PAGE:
My mother’s village in western Ukraine: Geese being herded by old babas, ox carts driven by farmers. In the fields, people tilling the soil until nightfall with shovels and hoes, no farm equipment in sight. No paved roads to be seen, let alone public transit, well-equipped schools, recreational facilities, jobs, futures.

No, not the 19th century. The 21st.

Contrast that with the imported peacocks, floating restaurant, ponds and parks of deposed Ukrainian president Victor Yanukovych’s secret compound, and you have a sense of the obscenity of this oligarch’s Russia-propped rule. Not to mention his offshore billions, taken directly from Ukrainian state coffers. Him and a dozen others: the oligarchs that bankrupted Ukraine. Beginning last November, for some of the coldest months of the year, Ukrainians finally said enough.

The Euromaidan was no U.S.-funded performance as some on the left bizarrely claimed. I recall they said that about the Orange Revolution of 2004/05, too. I remember emailing my cousin who was living in a tent at the time, on the Maidan. If there was U.S. money flowing to the protesters he hadn’t seen it. He was bewildered that people should think so little of what he and his comrades were doing.

2013/14: There were coalminers from eastern Ukraine, housewives from Lviv, students from across the country. LGBT activists manned the emergency phone lines. Feminist groups helped out at the clinic. Jews and Muslims were present at every moment, along with clergy from Orthodox and Catholic Churches. Working and singing and protesting and praying together, these common citizens brought down a corrupt government. (Imagine, if we could say we had occupied Parliament Hill, and brought down Harper!)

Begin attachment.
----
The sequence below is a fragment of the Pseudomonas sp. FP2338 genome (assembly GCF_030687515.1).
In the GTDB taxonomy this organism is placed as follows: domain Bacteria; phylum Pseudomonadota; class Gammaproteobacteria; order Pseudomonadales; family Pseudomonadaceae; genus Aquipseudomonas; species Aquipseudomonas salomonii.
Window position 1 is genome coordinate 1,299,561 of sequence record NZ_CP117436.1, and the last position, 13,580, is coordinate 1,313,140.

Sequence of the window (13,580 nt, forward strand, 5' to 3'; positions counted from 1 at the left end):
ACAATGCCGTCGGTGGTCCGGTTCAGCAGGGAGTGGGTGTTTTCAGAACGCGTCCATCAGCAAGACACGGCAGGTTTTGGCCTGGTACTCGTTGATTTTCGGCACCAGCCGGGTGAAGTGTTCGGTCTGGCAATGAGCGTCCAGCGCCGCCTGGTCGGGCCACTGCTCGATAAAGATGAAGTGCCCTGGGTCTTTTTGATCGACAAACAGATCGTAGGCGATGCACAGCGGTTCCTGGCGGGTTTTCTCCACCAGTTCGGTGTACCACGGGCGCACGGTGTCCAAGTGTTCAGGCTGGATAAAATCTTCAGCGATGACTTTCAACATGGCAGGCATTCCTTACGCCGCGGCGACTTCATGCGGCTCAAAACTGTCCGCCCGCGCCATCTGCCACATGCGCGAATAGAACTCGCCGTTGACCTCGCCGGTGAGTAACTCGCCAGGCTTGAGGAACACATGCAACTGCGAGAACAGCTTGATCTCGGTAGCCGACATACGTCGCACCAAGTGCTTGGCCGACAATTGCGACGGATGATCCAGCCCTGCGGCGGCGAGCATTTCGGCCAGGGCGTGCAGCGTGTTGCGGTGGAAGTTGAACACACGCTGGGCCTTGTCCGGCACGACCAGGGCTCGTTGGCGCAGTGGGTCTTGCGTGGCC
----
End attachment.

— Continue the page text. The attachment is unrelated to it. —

A few days ago, travelling between Rome and Paris, I picked up a copy of the International New York Times. I was horrified to see front-page photos of young men — boys, really — from Putin’s Black Sea militia, barricading government buildings in Crimea.

The word Ukraine means “border.” For century upon century, these borders have been invaded, diminished, altered and devastated. I don’t remember much from Ukrainian school but I do remember having to memorize these ever-shrinking borders. The history of my people is a history of trauma, colonization and continuous displacement.

Growing up, I was never proud to be Ukrainian. In fact you could say, what with the word bohunk bandied about when I was a kid, what with diaspora’s conservatism and the homophobia I grew up with, what with the history of what had been done to the Jews — you could say I was ashamed. So I wrote about it, I wrote through it. I wrote myself, as a feminist writer, as a queer artist, into the literature. I never stopped being Ukrainian, even if Ukrainians didn’t see me as one of their own.

But last month, I suddenly felt proud to be Ukrainian. Holy Maidan, Batman, we won! This was a largely peaceful revolution, conducted by a dignified, resilient, sophisticated people. This was an unbelievable victory.

And now, my heart breaks at the thought of this newly victorious nation being quashed yet again. Look at the eyes of those soldiers on the streets of Crimea. They’re kids! Russian or Ukrainian, their already insecure futures are being wagered by the thugs (Vladimir Putin, I’m talking about you) in charge.

This is no human rights mission. Ethnic Russians in Crimea, Odessa, and Donetsk have held protest rallies denouncing Putin’s macho move. This is Putin’s desperate attempt to prevent a similar uprising in his own country. (If they could do it on the Maidan, why couldn’t they do it on Red Square?)

And those people in the fields, or herding the geese? Most likely they will just continue as they have for centuries, through famine and war and crushing poverty, growing potatoes and strawberries, barely surviving. But surviving.

It’s just that, for a brief glittering moment, we thought there would be something more. It’s just that people thought the struggle was over. But the struggle, it seems, is never over. In the meantime, Ukraine has finally, belatedly, entered into postmodernity. Its grand narrative of a single unified nation is over. It is as fragmented as it has ever been. But I fully believe that that diversity will be its strength.

Marusya Bociurkiw

Dr. Marusya Bociurkiw is the author of 6 books and dozens of articles and essays, a longtime activist, and an award-winning filmmaker. She is Professor Emeritus at Toronto Metropolitan University. She...